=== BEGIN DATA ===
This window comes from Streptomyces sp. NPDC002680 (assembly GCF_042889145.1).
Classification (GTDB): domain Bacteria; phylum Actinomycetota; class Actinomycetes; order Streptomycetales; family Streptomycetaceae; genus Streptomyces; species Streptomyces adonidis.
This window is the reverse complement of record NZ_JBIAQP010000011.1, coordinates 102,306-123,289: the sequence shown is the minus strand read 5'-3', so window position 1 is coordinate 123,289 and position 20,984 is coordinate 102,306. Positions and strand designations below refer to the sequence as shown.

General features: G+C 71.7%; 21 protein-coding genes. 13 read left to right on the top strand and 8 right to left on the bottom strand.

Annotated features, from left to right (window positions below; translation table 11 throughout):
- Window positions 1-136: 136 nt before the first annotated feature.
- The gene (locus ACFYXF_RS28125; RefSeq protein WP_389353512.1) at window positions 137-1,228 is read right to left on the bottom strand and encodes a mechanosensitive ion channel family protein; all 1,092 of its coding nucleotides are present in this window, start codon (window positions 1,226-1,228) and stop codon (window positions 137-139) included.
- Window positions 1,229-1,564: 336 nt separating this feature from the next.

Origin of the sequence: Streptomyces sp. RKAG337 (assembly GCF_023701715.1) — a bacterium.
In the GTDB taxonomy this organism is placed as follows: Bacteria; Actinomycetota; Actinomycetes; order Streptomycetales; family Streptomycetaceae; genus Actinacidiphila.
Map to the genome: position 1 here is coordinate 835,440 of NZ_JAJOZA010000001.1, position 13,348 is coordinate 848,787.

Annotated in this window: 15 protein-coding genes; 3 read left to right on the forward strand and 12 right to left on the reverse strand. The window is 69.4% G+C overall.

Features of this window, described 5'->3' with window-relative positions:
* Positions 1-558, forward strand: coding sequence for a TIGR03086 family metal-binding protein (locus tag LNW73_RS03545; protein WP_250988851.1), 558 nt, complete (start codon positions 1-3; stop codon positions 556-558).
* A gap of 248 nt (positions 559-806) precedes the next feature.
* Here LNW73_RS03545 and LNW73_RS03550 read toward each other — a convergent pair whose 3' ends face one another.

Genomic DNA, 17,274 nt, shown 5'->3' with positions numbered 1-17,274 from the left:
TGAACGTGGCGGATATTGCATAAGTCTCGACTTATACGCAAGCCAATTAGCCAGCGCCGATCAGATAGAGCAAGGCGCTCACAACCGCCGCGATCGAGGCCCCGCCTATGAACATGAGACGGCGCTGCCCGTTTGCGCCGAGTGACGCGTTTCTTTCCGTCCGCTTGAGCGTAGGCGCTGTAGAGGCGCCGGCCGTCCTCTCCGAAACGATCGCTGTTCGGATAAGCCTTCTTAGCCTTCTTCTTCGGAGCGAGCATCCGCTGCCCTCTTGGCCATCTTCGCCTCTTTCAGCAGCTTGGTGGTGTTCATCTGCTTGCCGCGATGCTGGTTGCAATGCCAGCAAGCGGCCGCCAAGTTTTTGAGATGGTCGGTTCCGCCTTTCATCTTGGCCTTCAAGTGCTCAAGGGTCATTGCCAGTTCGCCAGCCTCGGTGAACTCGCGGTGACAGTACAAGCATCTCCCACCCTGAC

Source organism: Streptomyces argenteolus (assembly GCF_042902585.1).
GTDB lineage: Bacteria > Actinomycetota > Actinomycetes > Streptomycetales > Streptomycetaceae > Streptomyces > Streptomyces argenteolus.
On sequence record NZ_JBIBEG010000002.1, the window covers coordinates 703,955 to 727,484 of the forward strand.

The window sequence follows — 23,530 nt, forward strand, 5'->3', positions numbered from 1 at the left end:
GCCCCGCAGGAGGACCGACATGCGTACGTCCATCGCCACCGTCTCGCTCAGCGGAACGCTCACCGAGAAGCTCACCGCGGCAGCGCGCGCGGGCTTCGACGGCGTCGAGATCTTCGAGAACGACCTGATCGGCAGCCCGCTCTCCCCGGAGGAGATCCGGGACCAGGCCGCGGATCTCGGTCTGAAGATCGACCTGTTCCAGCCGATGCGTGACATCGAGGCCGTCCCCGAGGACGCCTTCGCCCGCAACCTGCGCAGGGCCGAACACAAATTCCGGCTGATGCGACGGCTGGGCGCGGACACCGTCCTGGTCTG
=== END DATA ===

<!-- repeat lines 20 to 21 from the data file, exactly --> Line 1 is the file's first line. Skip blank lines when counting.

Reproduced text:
GTDB lineage: Bacteria > Actinomycetota > Actinomycetes > Streptomycetales > Streptomycetaceae > Streptomyces > Streptomyces argenteolus.
On sequence record NZ_JBIBEG010000002.1, the window covers coordinates 703,955 to 727,484 of the forward strand.